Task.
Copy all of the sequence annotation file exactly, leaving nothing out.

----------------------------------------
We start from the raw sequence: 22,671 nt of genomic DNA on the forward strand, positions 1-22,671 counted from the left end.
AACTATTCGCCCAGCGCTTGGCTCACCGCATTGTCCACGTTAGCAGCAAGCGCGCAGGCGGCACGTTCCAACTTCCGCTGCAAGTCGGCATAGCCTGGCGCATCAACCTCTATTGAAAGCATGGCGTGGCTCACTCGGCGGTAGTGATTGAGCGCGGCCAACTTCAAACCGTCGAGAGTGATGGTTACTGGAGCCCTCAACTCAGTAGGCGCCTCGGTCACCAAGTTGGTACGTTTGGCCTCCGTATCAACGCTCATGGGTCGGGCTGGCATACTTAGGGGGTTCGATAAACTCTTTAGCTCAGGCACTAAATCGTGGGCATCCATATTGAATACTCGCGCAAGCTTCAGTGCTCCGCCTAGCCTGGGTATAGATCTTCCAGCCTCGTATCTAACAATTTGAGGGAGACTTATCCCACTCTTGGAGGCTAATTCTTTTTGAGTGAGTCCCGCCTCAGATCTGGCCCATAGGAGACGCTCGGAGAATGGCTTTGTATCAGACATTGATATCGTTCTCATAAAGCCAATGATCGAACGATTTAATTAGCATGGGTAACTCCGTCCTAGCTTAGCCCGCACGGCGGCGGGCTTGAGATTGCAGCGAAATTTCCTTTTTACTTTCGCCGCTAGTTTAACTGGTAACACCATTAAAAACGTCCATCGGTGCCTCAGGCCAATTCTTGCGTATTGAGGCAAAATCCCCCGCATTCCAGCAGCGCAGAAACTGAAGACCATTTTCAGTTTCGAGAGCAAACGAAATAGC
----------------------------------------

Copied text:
We start from the raw sequence: 22,671 nt of genomic DNA on the forward strand, positions 1-22,671 counted from the left end.
AACTATTCGCCCAGCGCTTGGCTCACCGCATTGTCCACGTTAGCAGCAAGCGCGCAGGCGGCACGTTCCAACTTCCGCTGCAAGTCGGCATAGCCTGGCGCATCAACCTCTATTGAAAGCATGGCGTGGCTCACTCGGCGGTAGTGATTGAGCGCGGCCAACTTCAAACCGTCGAGAGTGATGGTTACTGGAGCCCTCAACTCAGTAGGCGCCTCGGTCACCAAGTTGGTACGTTTGGCCTCCGTATCAACGCTCATGGGTCGGGCTGGCATACTTAGGGGGTTCGATAAACTCTTTAGCTCAGGCACTAAATCGTGGGCATCCATATTGAATACTCGCGCAAGCTTCAGTGCTCCGCCTAGCCTGGGTATAGATCTTCCAGCCTCGTATCTAACAATTTGAGGGAGACTTATCCCACTCTTGGAGGCTAATTCTTTTTGAGTGAGTCCCGCCTCAGATCTGGCCCATAGGAGACGCTCGGAGAATGGCTTTGTATCAGACATTGATATCGTTCTCATAAAGCCAATGATCGAACGATTTAATTAGCATGGGTAACTCCGTCCTAGCTTAGCCCGCACGGCGGCGGGCTTGAGATTGCAGCGAAATTTCCTTTTTACTTTCGCCGCTAGTTTAACTGGTAACACCATTAAAAACGTCCATCGGTGCCTCAGGCCAATTCTTGCGTATTGAGGCAAAATCCCCCGCATTCCAGCAGCGCAGAAACTGAAGACCATTTTCAGTTTCGAGAGCAAACGAAATAGC